Languages of the Near & Middle East at SOAS: Hittite
It was in the ancient Near East more than five thousand years ago that mankind first learned to live in cities, invented writing and developed the first high civilisations. The origins of modern man's spiritual and intellectual adventure were once sought in the Bible and in Greece but the fascinating discoveries of Near Eastern archaeologists have revealed the crucial roles played in forming our common heritage by the peoples of the ancient Near East. Hittite, the oldest attested Indo-European language, is one of the major ancient Near Eastern languages, and is attested in cuneiform inscriptions from ancient Anatolia and Syria dating to the second half of the 2nd millennium. Speakers of Hittite first arrived in Anatolia (modern Turkey) in the 3rd millennium, but it was in the 16th and 15th centuries that Hittite became the official language of a central Anatolian kingdom that rose to be one of the major players on the political scene of the ancient Near East. Thousands of cuneiform texts found at the Hittite capital Hattusa and in Hittite provincial towns bring to life the fascinating political history, religious concepts and literature of the Hittites. These texts also shed light on the many other languages of ancient Anatolia, including Hattic, Hurrian and Luwian; the latter is still attested in the 1st millennium and is closely related not only to Hittite, but also to later Anatolian languages such as Lycian and Carian.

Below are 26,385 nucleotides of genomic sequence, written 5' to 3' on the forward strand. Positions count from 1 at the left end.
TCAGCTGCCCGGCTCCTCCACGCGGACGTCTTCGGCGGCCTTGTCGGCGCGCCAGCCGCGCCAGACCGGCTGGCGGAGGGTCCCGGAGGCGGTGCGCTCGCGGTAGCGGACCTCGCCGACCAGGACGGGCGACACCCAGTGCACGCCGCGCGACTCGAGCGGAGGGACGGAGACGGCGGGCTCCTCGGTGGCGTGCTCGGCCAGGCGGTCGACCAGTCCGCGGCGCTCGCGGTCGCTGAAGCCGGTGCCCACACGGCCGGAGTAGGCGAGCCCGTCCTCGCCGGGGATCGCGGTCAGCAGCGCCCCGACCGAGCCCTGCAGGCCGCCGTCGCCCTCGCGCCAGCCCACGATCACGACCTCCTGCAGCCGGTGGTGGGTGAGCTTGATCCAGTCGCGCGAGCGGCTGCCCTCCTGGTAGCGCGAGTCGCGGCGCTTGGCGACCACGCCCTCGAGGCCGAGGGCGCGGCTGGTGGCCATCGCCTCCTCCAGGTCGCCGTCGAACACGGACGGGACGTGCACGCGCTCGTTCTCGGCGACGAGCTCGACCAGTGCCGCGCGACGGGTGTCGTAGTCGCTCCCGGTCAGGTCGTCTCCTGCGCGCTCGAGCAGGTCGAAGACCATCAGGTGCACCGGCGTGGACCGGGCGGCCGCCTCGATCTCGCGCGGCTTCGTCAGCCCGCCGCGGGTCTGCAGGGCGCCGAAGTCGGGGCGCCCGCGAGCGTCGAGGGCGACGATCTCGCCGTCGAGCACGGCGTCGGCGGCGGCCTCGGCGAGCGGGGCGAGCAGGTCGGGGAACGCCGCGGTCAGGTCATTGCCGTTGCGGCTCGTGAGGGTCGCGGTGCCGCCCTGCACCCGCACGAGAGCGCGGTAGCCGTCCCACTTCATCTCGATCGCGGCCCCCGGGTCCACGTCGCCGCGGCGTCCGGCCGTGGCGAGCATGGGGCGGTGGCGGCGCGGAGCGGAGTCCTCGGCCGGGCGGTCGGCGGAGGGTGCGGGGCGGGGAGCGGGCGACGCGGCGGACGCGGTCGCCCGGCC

If you would like to learn Hittite, contact Professor Andrew R George (firstname.lastname@example.org) in the Department of the Languages and Cultures of the Near and Middle East.
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